One of my favorite musicals of all time is called The Last Five Years by J. R. Brown. I know it by heart and although it’s a sad story, it’s also enduring. Two people tell the story of their five year relationship, she from the end to the beginning and he from the beginning to the end. Sounds confusing, but it’s really lovely. Each tell the story from their point of view and only meet in the middle, where they sing one song together and then are back on the path to their ultimate demise. The point of mentioning this story, and the reason that I think I love it so much is that it accepts and confronts the truth, that marriage is hard, it’s complicated and it’s rarely what you see on social media. It’s getting to know someone more deeply than you ever thought possible. It’s teaching each other things, staying curious and being champions for one another. It’s being vulnerable long past the first few dates and in new ways. It’s good at times, it’s bad at times, but it’s also so rewarding.
Today I’m celebrating five years of marriage with my husband and it’s so amazing to look back on the last nine years of our life together. The places we’ve gone, the journey’s we’ve been on together. The moves we’ve made, the push and pull of two upstaging, ego filled Leo’s trying to share their feelings, work together and understand who we are together. It feels like a lifetime already, but there’s so much more to go. I can’t believe how much we’ve both grown, both together and individually.
I wanted to share a few things that I’ve learned and then I asked my other half, W, to be a guest on this post and share his thoughts as well:
What I’ve learned (and am still working on):
Stop striving for perfection and be present with the person right in front of you. The day after our wedding was a hurricane, not ideal, but oh well, it was still an insanely perfect day.
Growing together and as individuals is equally important.
Meet halfway, and also decide what’s truly worth arguing about. Let it go. Don’t pick fights because you’re scared.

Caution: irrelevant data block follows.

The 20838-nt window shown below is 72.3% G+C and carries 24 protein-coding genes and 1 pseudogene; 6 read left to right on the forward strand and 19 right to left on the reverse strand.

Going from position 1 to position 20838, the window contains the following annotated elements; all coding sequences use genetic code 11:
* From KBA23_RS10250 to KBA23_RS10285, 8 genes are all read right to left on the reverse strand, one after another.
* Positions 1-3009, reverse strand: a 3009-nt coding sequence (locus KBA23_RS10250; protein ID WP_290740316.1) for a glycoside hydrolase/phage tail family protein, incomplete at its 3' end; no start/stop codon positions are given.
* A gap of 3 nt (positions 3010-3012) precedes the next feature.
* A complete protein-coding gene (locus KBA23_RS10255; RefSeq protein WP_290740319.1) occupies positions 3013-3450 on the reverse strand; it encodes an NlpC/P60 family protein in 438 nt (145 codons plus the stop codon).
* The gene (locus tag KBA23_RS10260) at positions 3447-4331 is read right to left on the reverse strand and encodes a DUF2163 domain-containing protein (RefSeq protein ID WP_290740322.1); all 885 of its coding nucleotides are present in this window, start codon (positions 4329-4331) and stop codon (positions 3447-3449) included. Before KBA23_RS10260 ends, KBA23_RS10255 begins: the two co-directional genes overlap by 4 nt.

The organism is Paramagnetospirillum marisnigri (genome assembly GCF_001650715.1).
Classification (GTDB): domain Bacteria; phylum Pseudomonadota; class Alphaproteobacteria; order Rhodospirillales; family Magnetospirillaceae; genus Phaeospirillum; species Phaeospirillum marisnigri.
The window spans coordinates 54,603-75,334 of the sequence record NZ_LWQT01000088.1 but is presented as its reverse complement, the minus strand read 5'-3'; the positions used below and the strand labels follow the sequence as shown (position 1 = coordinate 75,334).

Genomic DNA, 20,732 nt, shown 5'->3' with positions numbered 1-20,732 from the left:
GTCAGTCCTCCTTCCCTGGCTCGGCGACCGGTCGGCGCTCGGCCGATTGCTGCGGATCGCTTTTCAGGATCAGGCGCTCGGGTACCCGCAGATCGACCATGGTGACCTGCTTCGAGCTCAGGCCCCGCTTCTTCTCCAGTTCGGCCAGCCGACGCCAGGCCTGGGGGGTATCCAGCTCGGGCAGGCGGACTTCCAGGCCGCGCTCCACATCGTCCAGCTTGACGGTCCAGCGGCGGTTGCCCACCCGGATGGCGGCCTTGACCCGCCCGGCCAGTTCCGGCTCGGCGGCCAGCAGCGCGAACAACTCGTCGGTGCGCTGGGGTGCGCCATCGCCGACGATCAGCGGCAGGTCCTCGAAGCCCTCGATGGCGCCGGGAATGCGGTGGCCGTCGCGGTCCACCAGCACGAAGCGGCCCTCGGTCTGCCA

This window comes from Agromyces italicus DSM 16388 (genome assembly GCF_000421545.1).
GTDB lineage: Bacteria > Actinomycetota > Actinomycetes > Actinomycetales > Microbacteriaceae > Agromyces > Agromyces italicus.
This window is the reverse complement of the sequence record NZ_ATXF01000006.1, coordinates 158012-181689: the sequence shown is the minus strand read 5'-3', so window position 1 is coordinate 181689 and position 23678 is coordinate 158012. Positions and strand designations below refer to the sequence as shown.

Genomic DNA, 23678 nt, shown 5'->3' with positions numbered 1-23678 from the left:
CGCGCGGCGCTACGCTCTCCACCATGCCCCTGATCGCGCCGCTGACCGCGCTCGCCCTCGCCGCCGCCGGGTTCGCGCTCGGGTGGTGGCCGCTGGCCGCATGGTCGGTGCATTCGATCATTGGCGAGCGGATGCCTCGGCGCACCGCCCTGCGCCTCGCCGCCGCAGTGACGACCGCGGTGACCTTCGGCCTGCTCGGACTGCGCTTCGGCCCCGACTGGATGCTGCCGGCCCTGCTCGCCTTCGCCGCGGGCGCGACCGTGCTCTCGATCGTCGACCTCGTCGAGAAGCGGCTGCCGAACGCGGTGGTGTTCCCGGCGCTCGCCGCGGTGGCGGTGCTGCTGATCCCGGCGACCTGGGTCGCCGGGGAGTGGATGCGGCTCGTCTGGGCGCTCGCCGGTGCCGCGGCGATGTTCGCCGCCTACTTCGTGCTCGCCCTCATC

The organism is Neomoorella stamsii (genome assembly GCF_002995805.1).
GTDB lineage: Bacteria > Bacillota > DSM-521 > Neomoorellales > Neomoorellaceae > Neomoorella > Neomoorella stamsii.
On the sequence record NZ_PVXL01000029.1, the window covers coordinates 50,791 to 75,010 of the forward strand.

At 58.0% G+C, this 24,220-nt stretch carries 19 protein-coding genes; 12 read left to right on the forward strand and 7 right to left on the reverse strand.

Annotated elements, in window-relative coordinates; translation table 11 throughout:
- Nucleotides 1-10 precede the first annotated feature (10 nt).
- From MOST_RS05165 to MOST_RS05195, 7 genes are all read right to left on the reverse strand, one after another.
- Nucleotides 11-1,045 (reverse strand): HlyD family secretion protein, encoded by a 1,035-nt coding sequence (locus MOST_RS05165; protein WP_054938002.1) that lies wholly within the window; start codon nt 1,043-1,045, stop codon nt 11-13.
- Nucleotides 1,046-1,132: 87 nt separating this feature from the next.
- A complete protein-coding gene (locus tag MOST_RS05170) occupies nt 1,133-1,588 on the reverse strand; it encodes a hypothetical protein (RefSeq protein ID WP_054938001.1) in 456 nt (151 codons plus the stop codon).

Feed the whale. Before we got married, Wyatt and I did a marriage success course (yep, it’s a real thing and I totally recommend it!) and the thing I remember most is that you have to reward good behavior, that’s especially true for men (their words, not mine :).
Have integrity. If you say you’ll be there, be there. Make your relationship a priority every day.
Don’t fear change. Thinking that a relationship will ‘change us’ causes us to become guarded. Call it growth instead of change. Growth is inevitable (and amazing) when we choose to share our lives with someone else.
Listen. Seriously. Put your phone down and hear what the other person is saying, be curious, be understanding.
Sometimes going to bed mad isn’t such a bad thing, resolution is often easier after a good nights sleep.
Keep exploring. Each other and the World.
What W’s Learned:
Focus on your own individual happiness. This way you can bring joy and love to your partner when you get to spend time together.
I consider my wife my best friend, I share everything with her good or bad. This friendship is imperative to our relationship.
Time apart is awesome, every time I’m away from my wife, I miss her – we are independent souls and individualists so this time apart is an important space to create and then get to refill!
Make decisions together and be OK with the answer when it’s NO. The more important decisions you work through as a couple, the stronger the bond.
Touch each other – even just a pat on the butt or holding hands often – it’s something to remind us that we are sensual beings and to take it easy.
Learn the signs of a bad argument and draw lines around the communication. My wife and I occasionally get stuck and dig our heels into an argument. It’s better to take a walk, blow off steam etc. before saying something that leaves a mark.
Sex – often, it matters.
You can’t make the relationship be anything other than what it is. Life is too short to try to change people. I accept my wife and love all the nuanced behavioral traits as a part of what makes her whole.
Explore the world together. For my wife and I, rarely are we as alive as when we are visiting a new country- Romantico!
Be curious, learn about what makes her happy. I often ask to try something out that she’s interested in. Right now we’re cooking Blue Apron together.
It’s been an awesome journey and I’m so excited for the next five years to come.